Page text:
Unfortunately, your diagnosis of chronic alcoholism will not prove that you are disabled according to SSA. Though, there are many people with chronic alcoholism that end up having physical and mental changes due to alcohol that have limited their ability to function at work and perform basic daily skills. If you are still drinking, the SSA will advise that you stop drinking because that will help improve your condition to where you will no longer be disabled and no longer need to be on disability benefits.

What Qualifies As a Substance Addiction Disorder

  • Neurocognitive Disorders: This disorder is a decrease in mental function that is caused by damage to your brain because of a disease or injury. Chronic alcoholism frequently causes neurocognitive disorder. Some symptoms of this disorder as decrease in judgment, memory loss, poor social judgment, and a lack of coordination, just to name a few. Your deficits should limit you in work and performing daily duties that you were once able to perform.
  • Depressive Syndrome: Depressive is oftentimes caused by alcoholism and can be evaluated in mood disorders in the Blue Book.
  • Anxiety Disorders: Alcoholism can lead to long-term anxiety, whether people believe that or not. There is more information on anxiety disorders, but it is the most common emotional disorder.
  • Peripheral Neuropathies: This happens when there is damage that has been done to your peripheral nervous. This system is involved with transmitting information from your brain to your body. Alcoholism can cause what we call peripheral neuropathy.
  • Liver Damage: Most of the liver disease that is in the U.S. is caused because of alcoholism. Liver damage that is done because of an excessive amount of alcohol consumption is a common listing for disability.
  • Gastritis: A common cause for gastritis is extreme alcohol abuse. The excessive amount of alcohol inflames the lining in your stomach and that is how this disease is caused. This will be listed under the digestive system in the Blue Book.
  • Pancreatitis: The pancreas is a main target when consuming a lot of alcohol. This will cause the pancreas to inflame.
  • Seizures: Sometimes referred to as “rum fits,” heavy drinking can lead to seizures, whether a person is epileptic or not.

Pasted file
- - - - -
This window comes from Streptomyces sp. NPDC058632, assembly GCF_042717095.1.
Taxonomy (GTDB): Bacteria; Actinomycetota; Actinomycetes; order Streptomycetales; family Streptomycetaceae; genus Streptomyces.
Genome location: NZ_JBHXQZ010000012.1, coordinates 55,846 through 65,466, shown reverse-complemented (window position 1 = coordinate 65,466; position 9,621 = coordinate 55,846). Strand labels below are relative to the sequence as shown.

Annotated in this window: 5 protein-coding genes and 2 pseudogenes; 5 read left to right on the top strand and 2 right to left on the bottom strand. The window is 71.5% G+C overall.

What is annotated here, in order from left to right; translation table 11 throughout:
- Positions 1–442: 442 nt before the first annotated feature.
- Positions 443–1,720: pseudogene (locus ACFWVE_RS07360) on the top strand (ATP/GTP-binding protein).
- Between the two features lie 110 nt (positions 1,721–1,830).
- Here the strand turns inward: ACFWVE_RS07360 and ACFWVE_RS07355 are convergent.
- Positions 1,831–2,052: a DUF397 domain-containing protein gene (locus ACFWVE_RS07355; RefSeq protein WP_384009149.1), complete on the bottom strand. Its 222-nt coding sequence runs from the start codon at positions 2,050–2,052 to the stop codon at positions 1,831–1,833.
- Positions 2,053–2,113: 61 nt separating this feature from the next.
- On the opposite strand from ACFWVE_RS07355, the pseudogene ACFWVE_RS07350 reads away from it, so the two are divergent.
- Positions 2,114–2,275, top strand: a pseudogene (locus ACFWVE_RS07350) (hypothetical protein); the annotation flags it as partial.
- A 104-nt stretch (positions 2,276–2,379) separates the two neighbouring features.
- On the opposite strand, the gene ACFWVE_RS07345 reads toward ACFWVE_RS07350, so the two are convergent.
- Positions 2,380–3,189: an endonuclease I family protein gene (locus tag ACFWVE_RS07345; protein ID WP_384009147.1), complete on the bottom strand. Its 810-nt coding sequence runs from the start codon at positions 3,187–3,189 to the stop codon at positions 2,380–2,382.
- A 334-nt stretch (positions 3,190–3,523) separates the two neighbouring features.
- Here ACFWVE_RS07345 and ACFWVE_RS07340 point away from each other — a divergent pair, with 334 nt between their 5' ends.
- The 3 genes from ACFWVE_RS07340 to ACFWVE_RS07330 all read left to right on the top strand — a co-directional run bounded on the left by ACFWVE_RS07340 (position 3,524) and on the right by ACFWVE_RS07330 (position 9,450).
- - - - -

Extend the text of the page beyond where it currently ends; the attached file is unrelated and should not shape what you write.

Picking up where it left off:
It is critical to stop drinking to help improve your disorder. This will give you a faster turnaround time so you can not be considered disabled anymore. At times, SSA will require that you quit drinking for at least 30 days so they can see if your symptoms have improved at all. If applying for disability benefits for chronic alcohol, please consult with a lawyer.

How Does the SSA Determine Retirement Benefit Payment Amounts?

Most American’s spend their entire adult lives working hard at our jobs. Our reward at the end of our long careers is the right to collect Social Security retirement benefits. These benefits are meant to provide income for people after they stop working so they have a means to pay their bills. You can be eligible for retirement benefits if you worked enough quarters at a job that requires you to pay into the Social Security system. Your monthly retirement benefit amount is determined by the amount you have paid into the system throughout your working years. Here is some important information about how your Social Security benefit is determined.

How Much Will Social Security Pay Me

Qualifying for Benefits

You must have earned at least 40 credits to qualify for Social Security retirement benefits.
You earn one credit for every $1,300 you earn. But, you can only earn a maximum of four credits per year.

Factors that Affect Your Benefit Amount

The primary factor for determining your retirement benefit is the amount of money you earned while you were working. The Social Security Administration (SSA) looks at the average amount of money you made in your 35 highest-earning work years before you turned 62. The SSA also looks at the age at which you start taking your benefits and any other sources of income you may have, such as a pension, when determining your benefit amount.

Factors That do not Affect Your Benefit Amount

Your benefit amount is not necessarily determined by the number of years you have worked and paid into the Social Security system. The SSA only looks at the 35 years in which you made the most money. Similarly, adjusting the amount of hours you work or accepting less pay as you near the end of your career will not negatively affect your benefit amount.

Calculating Your Social Security Amount

You can estimate the amount of your monthly retirement benefit by following these five steps:

  • Determine your total earnings. The SSA looks at the 35 years in which you made the most money, up to a maximum of $127,200 annually. Any years that you did not work count as zero income.
  • Divide the amount in step one by 420 months (35 years X 12 months a year) and round down to the nearest dollar. This number is your average indexed monthly earnings (AIME).
  • Determine your benefit amount at the age you are first eligible to receive full benefits. (90% of your first $885 of AIME) + 32% of AIME above $885 and through $5,336) + (15% of AIME above $5,336)
  • Determine your Benefit if you retire early. If you retire early and want to collect benefits, the amount you receive will be reduced.